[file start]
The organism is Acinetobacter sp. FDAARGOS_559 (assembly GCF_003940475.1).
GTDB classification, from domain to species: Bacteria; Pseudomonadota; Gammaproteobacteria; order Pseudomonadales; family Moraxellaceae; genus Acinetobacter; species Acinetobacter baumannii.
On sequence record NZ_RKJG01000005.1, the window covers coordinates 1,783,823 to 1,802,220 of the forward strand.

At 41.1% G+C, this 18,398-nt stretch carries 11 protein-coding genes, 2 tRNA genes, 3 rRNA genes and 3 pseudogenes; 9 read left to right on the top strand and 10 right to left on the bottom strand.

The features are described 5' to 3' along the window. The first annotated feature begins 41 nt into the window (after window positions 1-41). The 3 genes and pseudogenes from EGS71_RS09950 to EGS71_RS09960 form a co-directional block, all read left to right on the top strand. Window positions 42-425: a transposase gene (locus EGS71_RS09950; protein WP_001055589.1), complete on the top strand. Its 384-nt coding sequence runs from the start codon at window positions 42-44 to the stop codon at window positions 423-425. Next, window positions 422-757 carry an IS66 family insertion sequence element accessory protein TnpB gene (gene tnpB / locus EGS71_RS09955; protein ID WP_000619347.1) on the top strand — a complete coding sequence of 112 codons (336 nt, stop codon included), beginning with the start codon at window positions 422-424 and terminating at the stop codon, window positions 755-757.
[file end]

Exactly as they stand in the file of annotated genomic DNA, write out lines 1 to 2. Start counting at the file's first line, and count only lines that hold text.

The organism is Acinetobacter sp. FDAARGOS_559 (assembly GCF_003940475.1).
GTDB classification, from domain to species: Bacteria; Pseudomonadota; Gammaproteobacteria; order Pseudomonadales; family Moraxellaceae; genus Acinetobacter; species Acinetobacter baumannii.